I have to say that my current job, from which I retire soon, is only sporadically rewarding. Far too few are the conversations with faculty about translating a face-to-face course for an online presentation, or about how to use specific tools for collaboration or how to use something like digital storytelling in coursework. Even when workshops spark interest and I think those faculty will come back and get me involved in their specific projects, it doesn’t happen here very often. It’s not because they don’t know I have taught in higher ed for over 20 years and could help, it’s because . . . . Well, I don’t know what the reason is. My optimistic response is that faculty know how to teach and design their own stuff and just need the inspiration of a workshop, and then they’re off to do it. That’s what I would have done, if I had even gone to the workshop to begin with. We’re a world of makers and DIYers and the tools are pretty easy to figure out.
Some of the support consultations are about the college-licensed technologies that are more complicated and easily forgotten—Adobe Presenter, Adobe Connect, Respondus, Camtasia Relay. They can require remembering the right sequence of steps or they might have features that you only use once in a while. You know you can insert a video in a Presenter presentation, but you never did it after the demo and that was 6 months ago. Or you can’t remember why you can’t display a Word document in your Connect window, when it clearly says “share a document.” I do remember all those steps, having taught them in workshops (you remember how teaching teaches you first), so it’s no big deal for me to recall them for you. Not challenging, but no big deal.
Most of my work revolves around supporting how to use our LMS, though, and I don’t mean talking about optional ways to develop and present a course or how to implement a particular project using built-in tools, or even how to link outside the LMS to other tools and workspaces. I mean how to use as in what to click to add an attached document, or that you have to click submit whenever you do something (seriously). I have sat with people for hours saying click here, click here, click here, no not there, go back, sometimes the same people week after week.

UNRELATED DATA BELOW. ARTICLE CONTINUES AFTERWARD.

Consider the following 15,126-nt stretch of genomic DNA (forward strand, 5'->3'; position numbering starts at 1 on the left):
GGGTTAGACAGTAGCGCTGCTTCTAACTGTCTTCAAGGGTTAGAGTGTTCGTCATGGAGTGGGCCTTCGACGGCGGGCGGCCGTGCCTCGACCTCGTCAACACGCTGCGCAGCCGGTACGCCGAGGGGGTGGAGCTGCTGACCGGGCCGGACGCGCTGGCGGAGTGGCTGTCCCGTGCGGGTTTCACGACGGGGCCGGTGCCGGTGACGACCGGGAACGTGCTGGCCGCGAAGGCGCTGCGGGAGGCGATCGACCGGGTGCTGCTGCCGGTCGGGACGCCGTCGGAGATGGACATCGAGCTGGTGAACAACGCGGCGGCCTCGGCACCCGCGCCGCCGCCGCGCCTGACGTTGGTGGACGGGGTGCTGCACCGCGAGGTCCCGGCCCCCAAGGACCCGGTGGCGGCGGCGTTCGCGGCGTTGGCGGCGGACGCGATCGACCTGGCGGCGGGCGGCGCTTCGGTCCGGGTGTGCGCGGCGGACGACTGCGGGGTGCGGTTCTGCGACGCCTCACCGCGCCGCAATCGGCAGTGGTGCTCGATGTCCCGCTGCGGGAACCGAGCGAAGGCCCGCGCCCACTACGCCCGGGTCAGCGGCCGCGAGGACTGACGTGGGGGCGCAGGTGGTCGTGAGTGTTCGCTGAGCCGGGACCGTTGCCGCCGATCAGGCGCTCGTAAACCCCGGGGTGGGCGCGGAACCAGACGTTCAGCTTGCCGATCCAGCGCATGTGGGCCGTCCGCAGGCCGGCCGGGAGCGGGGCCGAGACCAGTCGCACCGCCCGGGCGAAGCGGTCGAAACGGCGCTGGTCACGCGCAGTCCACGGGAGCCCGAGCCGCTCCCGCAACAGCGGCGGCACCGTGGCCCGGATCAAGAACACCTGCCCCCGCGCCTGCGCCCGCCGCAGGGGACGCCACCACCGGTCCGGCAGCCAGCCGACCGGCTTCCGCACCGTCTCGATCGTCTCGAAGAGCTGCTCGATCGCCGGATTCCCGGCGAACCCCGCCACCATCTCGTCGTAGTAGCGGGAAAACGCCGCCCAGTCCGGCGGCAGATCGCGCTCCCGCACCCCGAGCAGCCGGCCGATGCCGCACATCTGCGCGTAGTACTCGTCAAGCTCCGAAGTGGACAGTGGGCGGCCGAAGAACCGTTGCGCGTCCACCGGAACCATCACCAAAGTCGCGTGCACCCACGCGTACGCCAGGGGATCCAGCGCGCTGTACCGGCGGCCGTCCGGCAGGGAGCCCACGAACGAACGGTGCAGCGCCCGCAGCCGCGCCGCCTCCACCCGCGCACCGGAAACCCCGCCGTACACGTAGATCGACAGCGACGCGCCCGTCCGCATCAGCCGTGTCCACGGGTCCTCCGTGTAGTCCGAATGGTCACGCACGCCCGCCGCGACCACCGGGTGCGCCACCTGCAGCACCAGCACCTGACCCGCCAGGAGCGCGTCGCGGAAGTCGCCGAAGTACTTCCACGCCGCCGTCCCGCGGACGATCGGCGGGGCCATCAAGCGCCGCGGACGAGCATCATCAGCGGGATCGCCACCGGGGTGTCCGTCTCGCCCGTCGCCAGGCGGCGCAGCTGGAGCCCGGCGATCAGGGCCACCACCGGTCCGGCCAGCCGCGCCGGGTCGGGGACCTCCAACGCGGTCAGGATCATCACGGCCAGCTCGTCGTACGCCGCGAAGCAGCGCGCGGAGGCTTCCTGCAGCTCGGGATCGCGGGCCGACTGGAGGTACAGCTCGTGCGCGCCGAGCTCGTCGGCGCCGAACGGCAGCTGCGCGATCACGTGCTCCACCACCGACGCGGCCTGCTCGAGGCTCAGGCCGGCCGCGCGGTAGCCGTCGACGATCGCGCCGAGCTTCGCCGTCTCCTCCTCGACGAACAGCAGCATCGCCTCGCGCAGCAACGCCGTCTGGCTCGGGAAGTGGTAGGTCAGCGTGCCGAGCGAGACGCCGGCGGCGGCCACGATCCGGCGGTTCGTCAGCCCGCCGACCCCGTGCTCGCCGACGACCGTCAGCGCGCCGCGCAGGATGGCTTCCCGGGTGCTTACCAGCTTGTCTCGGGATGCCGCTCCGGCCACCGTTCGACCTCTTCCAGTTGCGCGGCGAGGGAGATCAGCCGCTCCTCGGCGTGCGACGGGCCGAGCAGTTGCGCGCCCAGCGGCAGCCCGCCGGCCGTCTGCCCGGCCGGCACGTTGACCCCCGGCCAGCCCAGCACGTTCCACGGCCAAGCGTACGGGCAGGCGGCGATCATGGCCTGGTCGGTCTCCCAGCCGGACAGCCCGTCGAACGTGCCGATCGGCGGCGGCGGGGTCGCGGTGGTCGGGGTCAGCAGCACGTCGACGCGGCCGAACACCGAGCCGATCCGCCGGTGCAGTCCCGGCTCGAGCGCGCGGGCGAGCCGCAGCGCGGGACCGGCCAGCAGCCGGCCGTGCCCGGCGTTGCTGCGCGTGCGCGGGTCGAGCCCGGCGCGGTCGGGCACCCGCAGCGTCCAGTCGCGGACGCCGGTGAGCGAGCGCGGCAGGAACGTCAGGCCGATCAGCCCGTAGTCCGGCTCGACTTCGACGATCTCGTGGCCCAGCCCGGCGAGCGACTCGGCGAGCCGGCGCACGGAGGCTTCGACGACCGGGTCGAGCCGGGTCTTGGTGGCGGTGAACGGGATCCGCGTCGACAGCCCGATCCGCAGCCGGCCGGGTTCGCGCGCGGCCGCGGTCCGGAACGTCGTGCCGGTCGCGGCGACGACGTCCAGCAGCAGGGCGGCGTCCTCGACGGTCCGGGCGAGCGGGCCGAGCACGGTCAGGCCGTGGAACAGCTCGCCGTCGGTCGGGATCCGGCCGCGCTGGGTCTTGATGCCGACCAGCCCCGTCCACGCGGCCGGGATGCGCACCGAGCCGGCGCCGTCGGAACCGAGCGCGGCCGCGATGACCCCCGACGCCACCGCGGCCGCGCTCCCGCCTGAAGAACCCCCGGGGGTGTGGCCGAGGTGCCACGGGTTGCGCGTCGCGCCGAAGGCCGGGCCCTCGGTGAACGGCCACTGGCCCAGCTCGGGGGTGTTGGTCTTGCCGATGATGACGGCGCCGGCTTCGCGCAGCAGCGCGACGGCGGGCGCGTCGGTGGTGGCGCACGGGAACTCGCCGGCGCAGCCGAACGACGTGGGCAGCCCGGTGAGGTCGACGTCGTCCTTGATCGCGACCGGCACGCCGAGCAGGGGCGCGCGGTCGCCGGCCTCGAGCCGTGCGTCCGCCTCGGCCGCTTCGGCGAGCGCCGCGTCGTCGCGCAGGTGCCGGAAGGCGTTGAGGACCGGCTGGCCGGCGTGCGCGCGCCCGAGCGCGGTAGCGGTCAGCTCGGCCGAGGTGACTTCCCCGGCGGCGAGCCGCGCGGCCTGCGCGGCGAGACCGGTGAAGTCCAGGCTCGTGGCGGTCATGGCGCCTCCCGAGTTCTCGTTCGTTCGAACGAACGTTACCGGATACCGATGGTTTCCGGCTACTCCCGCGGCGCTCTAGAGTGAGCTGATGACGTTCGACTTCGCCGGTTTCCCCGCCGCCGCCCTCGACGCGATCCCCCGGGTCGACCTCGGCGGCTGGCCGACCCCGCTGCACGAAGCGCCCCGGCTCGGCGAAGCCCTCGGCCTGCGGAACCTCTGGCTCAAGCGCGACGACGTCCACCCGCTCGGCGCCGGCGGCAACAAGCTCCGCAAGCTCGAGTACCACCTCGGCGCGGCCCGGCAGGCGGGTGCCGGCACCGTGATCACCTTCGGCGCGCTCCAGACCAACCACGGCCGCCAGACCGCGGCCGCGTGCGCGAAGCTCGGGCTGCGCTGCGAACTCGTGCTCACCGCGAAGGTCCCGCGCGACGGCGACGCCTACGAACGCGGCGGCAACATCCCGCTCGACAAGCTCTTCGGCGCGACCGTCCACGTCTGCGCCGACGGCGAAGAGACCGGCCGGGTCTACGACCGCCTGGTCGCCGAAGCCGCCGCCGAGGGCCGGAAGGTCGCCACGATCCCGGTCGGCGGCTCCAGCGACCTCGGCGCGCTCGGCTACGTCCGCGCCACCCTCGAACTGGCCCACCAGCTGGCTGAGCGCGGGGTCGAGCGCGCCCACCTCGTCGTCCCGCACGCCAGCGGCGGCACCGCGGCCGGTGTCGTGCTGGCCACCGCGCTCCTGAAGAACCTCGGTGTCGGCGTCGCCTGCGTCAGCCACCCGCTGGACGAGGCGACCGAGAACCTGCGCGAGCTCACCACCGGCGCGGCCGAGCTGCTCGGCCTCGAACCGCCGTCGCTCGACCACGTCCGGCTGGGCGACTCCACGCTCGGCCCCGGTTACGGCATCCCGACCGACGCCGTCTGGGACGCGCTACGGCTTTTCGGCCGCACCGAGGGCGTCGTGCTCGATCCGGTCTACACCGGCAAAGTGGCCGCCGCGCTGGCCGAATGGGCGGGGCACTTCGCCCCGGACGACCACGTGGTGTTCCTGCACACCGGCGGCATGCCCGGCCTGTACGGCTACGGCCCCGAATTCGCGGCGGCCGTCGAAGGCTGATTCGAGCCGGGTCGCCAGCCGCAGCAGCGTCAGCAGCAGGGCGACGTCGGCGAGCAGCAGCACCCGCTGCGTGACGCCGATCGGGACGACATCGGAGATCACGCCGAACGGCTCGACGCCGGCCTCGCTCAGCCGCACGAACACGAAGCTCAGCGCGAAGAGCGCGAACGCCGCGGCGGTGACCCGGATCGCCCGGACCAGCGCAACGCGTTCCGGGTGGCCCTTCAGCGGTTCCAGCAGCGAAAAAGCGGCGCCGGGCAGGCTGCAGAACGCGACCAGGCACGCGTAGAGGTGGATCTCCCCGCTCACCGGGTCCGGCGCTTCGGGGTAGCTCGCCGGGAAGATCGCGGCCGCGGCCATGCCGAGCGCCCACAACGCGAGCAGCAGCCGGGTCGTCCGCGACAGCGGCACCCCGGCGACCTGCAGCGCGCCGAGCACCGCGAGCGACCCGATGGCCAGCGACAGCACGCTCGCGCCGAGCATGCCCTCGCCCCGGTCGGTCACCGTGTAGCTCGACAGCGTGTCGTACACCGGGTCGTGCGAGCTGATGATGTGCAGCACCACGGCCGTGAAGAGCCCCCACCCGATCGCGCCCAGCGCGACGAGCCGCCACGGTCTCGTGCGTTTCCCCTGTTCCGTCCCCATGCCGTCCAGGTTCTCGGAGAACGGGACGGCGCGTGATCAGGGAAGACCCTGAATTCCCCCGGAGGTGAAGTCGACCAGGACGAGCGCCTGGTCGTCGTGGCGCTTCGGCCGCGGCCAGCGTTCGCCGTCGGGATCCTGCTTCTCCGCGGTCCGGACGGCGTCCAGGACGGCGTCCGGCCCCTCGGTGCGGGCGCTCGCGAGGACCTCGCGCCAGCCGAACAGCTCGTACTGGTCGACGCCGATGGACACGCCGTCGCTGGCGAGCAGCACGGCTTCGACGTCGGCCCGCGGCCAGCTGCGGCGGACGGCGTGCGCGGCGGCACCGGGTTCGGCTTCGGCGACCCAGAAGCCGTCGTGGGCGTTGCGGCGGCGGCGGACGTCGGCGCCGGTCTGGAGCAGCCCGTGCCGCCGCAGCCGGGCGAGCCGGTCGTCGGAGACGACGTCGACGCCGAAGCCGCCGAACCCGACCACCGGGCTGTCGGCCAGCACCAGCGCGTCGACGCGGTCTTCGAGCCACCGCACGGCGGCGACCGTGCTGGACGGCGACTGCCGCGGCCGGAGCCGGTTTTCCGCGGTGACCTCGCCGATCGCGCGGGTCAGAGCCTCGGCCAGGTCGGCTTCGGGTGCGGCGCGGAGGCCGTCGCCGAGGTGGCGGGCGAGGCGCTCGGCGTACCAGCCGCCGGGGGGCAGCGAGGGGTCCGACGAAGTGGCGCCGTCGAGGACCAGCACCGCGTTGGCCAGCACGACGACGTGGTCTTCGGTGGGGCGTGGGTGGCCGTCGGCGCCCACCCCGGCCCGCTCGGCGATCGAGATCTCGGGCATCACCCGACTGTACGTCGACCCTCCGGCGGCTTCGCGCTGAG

Luckily I have the patience to do that and I’m glad they have someone to ask who won’t get frustrated, but on my end, it’s not intellectually challenging. I think I’m mostly being wasted here, but that happens.
Meanwhile, back to the LMS. I’m not part of the chorus of LMS haters—you know who you are. I like an LMS for the consistency it offers harried students and the convenience of having all your teaching stuff in one place for a course. Since most recently I taught online in addition to my full-time position, the LMS served as a good way to keep the jobs separate, allowing all my communication with students to not clog up my work email, for example. I like an LMS that let’s you grade and mark up written work without downloading a bunch of separate files, and one that has a wiki for peer reviews by students. I can’t subscribe to the argument that all faculty in higher ed could teach online without an LMS, knowing what I know, and yet, I can see that too many faculty still can’t master one after years of using it. Some of those people should only teach in the classroom, and some of them might prefer it and be better at it, but they do what is demanded here today, which requires an LMS. Which requires someone like me to answer those simple questions over and over.
Now this school is exploring choosing another LMS after everyone has been trained on the current one. Sorry I’ll miss that. Not. 🙄